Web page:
Bad Jews | Review
Joshua Harmon’s play Bad Jews is currently on its third London outing in just over a year. It sold out at the St James Theatre and quickly transferred for a 3 month run at The Arts Theatre and now it has opened at the Theatre Royal Haymarket for another 6 week run. So what is its appeal?
After the funeral of their beloved Grandfather three cousins need to share a studio flat for the night but it is soon apparent that things are not going to go smoothly.
Daphna (Ailsa Joy) is fiercely proud of her Jewish heritage and feels that she because of this she has a special bond with her late Grandfather. She feels that being Jewish is integral to her character and is extremely overbearing and forthright in her opinions, most of which concern her cousin Liam, who she considers a ‘Bad Jew’.
Liam (Ilan Goodman) cannot bear Daphna and incurs plenty of critism from her when he misses the funeral due to travelling back from a skiing holiday with his girlfriend Melody (Antonia Kinlay). When Liam brings Melody to the flat, Daphna takes an instant dislike and considers her to be an insignificant airhead and worse – a non-Jew. Daphna delights in mocking Melody to the chagrin of her cousin who considers his girlfriend to be a ‘good’ person and the love of his life.
Trying not to get involved in their arguments is Liam’s brother Jonah (Jos Slovak), until he is dragged reluctantly into the middle when Daphna requests that she may keep a family heirloom. The ‘Chai’ that belonged to their Grandfather holds particular Jewish significance and was with him when he survived the Holocaust. Liam however has other plans for the Chai and the fighting escalates further.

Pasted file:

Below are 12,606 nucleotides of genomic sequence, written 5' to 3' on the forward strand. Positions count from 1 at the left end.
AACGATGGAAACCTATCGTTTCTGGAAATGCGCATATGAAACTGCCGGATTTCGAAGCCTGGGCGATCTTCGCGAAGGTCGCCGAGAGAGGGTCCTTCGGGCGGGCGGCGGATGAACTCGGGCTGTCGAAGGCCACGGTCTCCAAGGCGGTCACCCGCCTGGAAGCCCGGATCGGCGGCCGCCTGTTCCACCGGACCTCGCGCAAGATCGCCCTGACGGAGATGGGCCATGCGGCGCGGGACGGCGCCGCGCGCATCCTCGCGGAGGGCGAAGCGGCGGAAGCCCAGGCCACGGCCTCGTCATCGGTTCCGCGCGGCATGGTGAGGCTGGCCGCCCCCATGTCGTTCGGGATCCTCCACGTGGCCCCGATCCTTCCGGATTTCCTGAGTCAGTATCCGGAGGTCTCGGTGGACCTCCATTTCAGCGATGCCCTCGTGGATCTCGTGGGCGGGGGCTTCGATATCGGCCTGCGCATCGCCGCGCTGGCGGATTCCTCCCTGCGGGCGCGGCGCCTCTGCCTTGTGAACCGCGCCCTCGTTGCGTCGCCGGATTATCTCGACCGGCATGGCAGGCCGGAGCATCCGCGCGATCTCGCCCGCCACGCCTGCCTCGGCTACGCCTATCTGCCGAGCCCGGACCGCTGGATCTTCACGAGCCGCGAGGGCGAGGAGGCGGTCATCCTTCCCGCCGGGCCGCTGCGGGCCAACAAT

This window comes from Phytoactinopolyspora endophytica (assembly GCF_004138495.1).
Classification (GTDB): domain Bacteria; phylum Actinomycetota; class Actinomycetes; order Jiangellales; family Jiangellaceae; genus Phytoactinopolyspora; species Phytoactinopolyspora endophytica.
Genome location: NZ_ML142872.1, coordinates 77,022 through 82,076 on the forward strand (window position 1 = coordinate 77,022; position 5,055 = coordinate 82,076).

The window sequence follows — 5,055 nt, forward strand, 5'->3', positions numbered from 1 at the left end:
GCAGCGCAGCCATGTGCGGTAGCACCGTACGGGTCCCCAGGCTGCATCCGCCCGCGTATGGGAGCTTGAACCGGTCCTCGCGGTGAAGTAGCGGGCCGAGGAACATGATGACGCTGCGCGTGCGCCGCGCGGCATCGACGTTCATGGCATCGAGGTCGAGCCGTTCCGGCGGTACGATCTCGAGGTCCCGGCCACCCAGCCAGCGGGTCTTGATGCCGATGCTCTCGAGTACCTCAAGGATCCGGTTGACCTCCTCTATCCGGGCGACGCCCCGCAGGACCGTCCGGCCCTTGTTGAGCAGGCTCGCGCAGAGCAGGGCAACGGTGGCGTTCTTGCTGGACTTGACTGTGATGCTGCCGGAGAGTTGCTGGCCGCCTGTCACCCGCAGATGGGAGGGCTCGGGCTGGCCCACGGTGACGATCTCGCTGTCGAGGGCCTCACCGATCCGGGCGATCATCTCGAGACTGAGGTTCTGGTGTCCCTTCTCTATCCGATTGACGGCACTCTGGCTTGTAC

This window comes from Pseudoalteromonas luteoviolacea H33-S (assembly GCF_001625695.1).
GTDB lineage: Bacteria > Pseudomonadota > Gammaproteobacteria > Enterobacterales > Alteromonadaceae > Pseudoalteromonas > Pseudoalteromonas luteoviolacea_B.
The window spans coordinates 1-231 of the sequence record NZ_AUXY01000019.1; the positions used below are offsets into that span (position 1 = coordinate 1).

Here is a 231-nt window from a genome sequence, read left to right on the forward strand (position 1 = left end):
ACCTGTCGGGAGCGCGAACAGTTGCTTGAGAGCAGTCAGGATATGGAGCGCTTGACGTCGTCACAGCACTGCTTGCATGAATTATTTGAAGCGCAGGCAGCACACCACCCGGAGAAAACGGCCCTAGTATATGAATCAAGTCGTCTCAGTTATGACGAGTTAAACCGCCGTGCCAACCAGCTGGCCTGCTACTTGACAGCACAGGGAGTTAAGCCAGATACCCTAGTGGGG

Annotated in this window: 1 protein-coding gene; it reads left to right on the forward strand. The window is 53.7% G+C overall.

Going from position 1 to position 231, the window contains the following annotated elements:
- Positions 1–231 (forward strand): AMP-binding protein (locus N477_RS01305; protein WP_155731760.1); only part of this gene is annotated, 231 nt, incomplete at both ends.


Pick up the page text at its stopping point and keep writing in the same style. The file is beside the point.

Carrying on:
Most of the 100 minutes of this play does revolve round the spiky confrontations between Daphna and Liam, but at the same time it is very side-splittingly funny and a wonderful piece of theatre.
There is some great characterisation beautifully pulled off by Ailsa Joy as the overbearing Daphna who despite her seemingly fanatical approach to Judiasm is quite insecure and Ilan Goodman, whose outbursts of frustration are hilarious to watch. Joy and Goodman have the majority of lines in the play, which they deliver at a furious pace and with excellent comic timing.
Praise of Joy and Goodman however is not belittling the excellent supporting roles of Jos Slovak who provides the most touching and Antonia Kinlay who provides one of the most hilarious moments of the night as she tries to calm the situation down by singing Summertime from Porgy and Bess.
I thoroughly enjoyed Bad Jews, it is extremely witty and sharp and great fun. You shouldn’t laugh at this family quite literally pulling their hair out with each other – but you do.
☆☆☆☆ – Highly recommended
Reviewer : Sammi O’Neill
Bad Jews is playing at the Theatre Royal Haymarket until the 19th March 2016
Monday to Saturday evenings 8pm, Thursday and Saturday matinees 3pm
Show running time 1 hour 40 minutes (no interval)